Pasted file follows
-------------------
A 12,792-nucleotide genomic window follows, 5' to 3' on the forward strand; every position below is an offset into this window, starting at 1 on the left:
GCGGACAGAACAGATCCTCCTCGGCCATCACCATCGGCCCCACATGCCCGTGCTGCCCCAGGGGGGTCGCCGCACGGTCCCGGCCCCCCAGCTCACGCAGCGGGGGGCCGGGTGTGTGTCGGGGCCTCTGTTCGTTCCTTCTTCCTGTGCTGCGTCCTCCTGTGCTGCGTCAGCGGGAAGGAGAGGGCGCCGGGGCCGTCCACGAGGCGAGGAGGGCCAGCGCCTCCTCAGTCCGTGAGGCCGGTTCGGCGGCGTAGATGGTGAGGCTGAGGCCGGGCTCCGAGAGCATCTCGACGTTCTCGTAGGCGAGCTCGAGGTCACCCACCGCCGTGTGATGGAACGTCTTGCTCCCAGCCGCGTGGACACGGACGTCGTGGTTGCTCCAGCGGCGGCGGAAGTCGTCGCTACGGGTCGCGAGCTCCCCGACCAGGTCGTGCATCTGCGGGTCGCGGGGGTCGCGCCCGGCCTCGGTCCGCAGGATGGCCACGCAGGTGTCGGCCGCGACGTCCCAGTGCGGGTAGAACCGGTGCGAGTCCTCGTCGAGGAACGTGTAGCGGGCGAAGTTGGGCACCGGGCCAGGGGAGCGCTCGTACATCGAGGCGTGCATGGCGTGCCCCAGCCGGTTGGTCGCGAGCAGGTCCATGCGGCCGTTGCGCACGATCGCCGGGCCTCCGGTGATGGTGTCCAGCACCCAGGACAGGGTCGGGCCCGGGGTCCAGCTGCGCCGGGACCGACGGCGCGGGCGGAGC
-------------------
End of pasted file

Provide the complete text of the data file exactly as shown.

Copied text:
A 12,792-nucleotide genomic window follows, 5' to 3' on the forward strand; every position below is an offset into this window, starting at 1 on the left:
GCGGACAGAACAGATCCTCCTCGGCCATCACCATCGGCCCCACATGCCCGTGCTGCCCCAGGGGGGTCGCCGCACGGTCCCGGCCCCCCAGCTCACGCAGCGGGGGGCCGGGTGTGTGTCGGGGCCTCTGTTCGTTCCTTCTTCCTGTGCTGCGTCCTCCTGTGCTGCGTCAGCGGGAAGGAGAGGGCGCCGGGGCCGTCCACGAGGCGAGGAGGGCCAGCGCCTCCTCAGTCCGTGAGGCCGGTTCGGCGGCGTAGATGGTGAGGCTGAGGCCGGGCTCCGAGAGCATCTCGACGTTCTCGTAGGCGAGCTCGAGGTCACCCACCGCCGTGTGATGGAACGTCTTGCTCCCAGCCGCGTGGACACGGACGTCGTGGTTGCTCCAGCGGCGGCGGAAGTCGTCGCTACGGGTCGCGAGCTCCCCGACCAGGTCGTGCATCTGCGGGTCGCGGGGGTCGCGCCCGGCCTCGGTCCGCAGGATGGCCACGCAGGTGTCGGCCGCGACGTCCCAGTGCGGGTAGAACCGGTGCGAGTCCTCGTCGAGGAACGTGTAGCGGGCGAAGTTGGGCACCGGGCCAGGGGAGCGCTCGTACATCGAGGCGTGCATGGCGTGCCCCAGCCGGTTGGTCGCGAGCAGGTCCATGCGGCCGTTGCGCACGATCGCCGGGCCTCCGGTGATGGTGTCCAGCACCCAGGACAGGGTCGGGCCCGGGGTCCAGCTGCGCCGGGACCGACGGCGCGGGCGGAGC